The role of vascular endothelial growth factor (VEGF) in tumor angiogenesis is well characterized; nevertheless, it is also a key element in promoting tumor evasion of the immune system by downregulating dendritic cell maturation and thus T cell activation. We sought to investigate the possible direct effect of VEGF on T cell activation and through which type of VEGF receptor (VEGFR) it exerts this effect. Circulating T cells from healthy donors and ovarian cancer patients were expanded in cultures with anti-CD3 and IL-2 with or without VEGF for 14 days, and the number of T cells was assessed. Cultured T cells were also tested for their cytotoxic activity in a standard 4-hr (51) Cr-release assay, and the expression of VEGFRs 1, 2 and 3 was assayed by flow cytometry, immunocytochemistry and Western blotting. To assess the ability of activated T cells to secrete VEGF, levels in culture supernatants were measured by enzyme linked immunosorbent assay. The addition of VEGF in cultures significantly reduced T cell proliferation in a dose-dependent manner. Protein expression studies demonstrated that CD3(+) T cells express VEGFR-2 on their surface upon activation. Experiments with anti-VEGFR-2 antibodies showed that the direct suppressive effect of VEGF on T cell proliferation is mediated by VEGFR-2. We also showed that VEGF significantly reduced the cytotoxic activity of T cells and that activated T cells secrete VEGF in the culture environment. Overall, our study shows that T cells secret VEGF and expresses VEGFR-2 upon activation. VEGF directly suppresses T cell activation via VEGF receptor type 2.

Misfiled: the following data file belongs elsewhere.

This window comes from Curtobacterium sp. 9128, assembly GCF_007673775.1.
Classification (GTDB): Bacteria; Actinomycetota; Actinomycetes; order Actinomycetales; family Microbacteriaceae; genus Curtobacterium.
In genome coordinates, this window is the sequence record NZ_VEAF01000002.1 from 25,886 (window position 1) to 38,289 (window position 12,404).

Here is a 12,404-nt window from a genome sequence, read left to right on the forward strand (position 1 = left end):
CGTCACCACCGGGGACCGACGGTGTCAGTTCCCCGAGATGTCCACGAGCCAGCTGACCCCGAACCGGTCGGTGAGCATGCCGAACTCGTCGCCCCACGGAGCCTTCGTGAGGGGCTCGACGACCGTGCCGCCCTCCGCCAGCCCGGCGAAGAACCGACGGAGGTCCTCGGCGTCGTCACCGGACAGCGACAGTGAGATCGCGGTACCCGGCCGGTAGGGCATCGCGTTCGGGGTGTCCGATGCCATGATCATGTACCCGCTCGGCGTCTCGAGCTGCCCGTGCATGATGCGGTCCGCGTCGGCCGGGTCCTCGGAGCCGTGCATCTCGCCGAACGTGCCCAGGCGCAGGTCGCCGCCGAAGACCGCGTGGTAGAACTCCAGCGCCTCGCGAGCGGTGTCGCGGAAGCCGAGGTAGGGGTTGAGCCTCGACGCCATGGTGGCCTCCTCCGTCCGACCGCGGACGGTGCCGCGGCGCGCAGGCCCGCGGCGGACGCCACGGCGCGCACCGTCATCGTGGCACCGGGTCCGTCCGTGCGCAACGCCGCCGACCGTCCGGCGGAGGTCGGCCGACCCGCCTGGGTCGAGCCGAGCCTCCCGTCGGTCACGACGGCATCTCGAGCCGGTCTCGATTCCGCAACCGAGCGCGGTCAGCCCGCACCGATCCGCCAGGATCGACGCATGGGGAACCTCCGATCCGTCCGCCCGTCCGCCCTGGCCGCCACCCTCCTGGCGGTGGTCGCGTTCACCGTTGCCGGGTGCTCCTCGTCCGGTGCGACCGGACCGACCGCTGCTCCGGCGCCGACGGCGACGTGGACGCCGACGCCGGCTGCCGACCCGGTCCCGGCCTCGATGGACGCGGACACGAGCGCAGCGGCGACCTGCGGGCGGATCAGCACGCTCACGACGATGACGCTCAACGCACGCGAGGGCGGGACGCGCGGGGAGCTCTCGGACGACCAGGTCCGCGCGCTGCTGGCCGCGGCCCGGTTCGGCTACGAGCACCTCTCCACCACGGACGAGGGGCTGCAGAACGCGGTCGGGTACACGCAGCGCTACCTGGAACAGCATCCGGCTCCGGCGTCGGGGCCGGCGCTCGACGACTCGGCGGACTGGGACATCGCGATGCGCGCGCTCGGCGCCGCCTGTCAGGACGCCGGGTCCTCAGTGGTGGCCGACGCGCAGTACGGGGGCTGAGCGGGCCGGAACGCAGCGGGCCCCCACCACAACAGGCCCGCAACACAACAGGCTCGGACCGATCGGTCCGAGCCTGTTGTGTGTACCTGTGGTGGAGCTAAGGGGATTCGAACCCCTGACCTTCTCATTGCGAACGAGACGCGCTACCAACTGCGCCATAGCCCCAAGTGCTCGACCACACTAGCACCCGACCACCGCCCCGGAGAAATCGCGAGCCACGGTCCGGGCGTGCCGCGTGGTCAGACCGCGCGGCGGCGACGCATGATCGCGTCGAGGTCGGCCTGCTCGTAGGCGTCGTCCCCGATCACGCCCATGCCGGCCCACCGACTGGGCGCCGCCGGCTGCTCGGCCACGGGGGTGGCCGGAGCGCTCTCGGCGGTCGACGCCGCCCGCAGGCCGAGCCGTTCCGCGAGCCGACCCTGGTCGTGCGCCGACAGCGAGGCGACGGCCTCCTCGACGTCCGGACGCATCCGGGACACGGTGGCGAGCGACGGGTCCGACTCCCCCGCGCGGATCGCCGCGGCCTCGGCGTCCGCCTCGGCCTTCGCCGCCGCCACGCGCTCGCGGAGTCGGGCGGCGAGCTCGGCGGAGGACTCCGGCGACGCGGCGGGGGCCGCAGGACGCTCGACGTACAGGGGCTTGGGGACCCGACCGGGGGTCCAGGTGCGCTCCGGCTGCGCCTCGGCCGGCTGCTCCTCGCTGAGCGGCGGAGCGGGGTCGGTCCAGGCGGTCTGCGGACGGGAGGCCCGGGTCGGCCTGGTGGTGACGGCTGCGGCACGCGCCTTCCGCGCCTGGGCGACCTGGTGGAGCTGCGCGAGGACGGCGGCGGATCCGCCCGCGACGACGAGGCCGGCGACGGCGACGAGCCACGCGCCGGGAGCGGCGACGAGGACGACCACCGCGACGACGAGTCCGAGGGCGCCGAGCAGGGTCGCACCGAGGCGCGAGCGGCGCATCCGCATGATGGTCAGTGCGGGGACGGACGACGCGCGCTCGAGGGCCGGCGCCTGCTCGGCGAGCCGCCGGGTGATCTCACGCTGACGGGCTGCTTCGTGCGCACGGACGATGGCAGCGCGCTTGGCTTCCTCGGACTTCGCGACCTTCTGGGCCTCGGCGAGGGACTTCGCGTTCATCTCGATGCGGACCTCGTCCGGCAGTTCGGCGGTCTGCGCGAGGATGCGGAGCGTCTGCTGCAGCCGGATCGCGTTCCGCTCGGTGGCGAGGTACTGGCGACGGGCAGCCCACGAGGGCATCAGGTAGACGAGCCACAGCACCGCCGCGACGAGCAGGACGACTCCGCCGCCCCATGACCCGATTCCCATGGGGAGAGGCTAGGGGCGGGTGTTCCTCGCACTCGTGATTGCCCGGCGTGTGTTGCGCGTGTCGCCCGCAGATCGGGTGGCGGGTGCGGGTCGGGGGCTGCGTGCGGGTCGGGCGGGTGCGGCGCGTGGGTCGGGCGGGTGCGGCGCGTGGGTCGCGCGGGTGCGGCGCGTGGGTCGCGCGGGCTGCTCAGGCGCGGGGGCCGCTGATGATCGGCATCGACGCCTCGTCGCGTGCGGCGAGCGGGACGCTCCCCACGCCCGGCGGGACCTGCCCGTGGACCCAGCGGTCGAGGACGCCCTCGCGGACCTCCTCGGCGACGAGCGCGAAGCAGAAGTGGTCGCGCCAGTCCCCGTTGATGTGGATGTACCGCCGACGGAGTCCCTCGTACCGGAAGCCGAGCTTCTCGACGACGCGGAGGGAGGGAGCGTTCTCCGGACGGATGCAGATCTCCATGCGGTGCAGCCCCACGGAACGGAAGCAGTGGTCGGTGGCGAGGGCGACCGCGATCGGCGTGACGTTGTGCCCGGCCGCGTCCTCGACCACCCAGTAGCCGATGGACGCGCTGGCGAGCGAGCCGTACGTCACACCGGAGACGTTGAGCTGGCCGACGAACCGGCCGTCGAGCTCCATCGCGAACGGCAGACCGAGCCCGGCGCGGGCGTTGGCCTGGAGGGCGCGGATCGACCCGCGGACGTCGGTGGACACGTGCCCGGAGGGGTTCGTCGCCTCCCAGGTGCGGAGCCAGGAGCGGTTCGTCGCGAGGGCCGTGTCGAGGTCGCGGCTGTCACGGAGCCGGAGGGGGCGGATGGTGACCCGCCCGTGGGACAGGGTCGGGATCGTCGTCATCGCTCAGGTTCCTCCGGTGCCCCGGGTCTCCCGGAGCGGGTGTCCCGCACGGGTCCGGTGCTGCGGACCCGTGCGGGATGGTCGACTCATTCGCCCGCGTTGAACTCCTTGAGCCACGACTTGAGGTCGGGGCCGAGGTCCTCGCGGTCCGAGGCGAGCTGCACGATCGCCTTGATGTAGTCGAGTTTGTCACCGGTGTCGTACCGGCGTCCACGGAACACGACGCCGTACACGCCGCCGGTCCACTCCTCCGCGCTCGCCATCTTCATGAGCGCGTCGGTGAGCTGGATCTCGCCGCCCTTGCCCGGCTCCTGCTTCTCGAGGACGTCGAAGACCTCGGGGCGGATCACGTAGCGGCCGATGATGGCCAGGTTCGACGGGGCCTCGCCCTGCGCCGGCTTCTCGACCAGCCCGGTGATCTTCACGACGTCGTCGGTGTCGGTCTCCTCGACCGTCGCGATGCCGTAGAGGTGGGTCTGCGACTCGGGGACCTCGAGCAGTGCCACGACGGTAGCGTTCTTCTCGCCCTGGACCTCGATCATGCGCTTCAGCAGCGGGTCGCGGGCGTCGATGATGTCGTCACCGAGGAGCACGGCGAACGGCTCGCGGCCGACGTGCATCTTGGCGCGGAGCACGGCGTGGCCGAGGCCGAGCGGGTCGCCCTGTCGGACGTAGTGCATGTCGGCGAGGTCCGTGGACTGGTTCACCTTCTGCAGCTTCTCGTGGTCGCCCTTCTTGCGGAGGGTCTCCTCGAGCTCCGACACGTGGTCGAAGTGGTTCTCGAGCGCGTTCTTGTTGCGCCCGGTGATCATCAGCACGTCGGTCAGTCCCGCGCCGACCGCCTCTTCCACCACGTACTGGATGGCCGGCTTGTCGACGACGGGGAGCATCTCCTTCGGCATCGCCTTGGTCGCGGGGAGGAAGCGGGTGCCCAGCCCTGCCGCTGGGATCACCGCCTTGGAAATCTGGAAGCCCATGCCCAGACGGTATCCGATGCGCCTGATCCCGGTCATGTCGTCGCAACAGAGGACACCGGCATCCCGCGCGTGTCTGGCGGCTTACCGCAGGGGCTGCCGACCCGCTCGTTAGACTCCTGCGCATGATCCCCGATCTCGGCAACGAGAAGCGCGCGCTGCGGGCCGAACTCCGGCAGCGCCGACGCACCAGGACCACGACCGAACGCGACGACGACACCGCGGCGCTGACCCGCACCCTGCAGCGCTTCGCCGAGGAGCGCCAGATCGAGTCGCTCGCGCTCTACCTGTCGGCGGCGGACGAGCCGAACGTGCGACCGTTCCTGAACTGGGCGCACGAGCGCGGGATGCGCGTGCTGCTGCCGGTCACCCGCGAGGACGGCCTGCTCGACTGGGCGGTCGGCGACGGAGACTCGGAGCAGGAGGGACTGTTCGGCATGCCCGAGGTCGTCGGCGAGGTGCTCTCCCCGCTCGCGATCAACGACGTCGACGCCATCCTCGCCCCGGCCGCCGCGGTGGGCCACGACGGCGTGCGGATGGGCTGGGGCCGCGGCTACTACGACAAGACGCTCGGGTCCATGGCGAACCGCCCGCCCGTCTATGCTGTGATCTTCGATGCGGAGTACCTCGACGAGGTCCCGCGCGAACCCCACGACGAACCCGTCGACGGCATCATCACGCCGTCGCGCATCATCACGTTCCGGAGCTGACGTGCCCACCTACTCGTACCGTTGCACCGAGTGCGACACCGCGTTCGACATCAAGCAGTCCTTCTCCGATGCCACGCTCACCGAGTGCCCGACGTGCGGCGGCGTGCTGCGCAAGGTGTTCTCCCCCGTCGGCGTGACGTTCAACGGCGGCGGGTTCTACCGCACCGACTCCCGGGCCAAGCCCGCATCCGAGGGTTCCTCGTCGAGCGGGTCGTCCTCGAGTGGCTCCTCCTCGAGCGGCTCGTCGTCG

Copyright © 2011 UICC.